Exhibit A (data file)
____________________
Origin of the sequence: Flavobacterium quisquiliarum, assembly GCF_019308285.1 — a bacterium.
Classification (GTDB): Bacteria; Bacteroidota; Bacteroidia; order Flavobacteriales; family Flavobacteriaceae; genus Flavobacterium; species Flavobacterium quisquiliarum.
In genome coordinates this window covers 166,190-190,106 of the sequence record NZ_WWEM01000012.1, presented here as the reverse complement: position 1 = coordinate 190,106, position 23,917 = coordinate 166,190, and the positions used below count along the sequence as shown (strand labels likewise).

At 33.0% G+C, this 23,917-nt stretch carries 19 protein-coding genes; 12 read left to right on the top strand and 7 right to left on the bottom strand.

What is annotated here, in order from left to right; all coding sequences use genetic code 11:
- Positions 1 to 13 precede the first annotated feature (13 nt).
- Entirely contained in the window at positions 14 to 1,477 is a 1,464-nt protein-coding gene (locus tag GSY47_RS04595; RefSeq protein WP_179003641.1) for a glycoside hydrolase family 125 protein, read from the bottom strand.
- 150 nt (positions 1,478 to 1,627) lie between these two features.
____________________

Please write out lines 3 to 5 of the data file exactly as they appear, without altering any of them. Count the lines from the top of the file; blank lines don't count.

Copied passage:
In genome coordinates this window covers 166,190-190,106 of the sequence record NZ_WWEM01000012.1, presented here as the reverse complement: position 1 = coordinate 190,106, position 23,917 = coordinate 166,190, and the positions used below count along the sequence as shown (strand labels likewise).

At 33.0% G+C, this 23,917-nt stretch carries 19 protein-coding genes; 12 read left to right on the top strand and 7 right to left on the bottom strand.

What is annotated here, in order from left to right; all coding sequences use genetic code 11: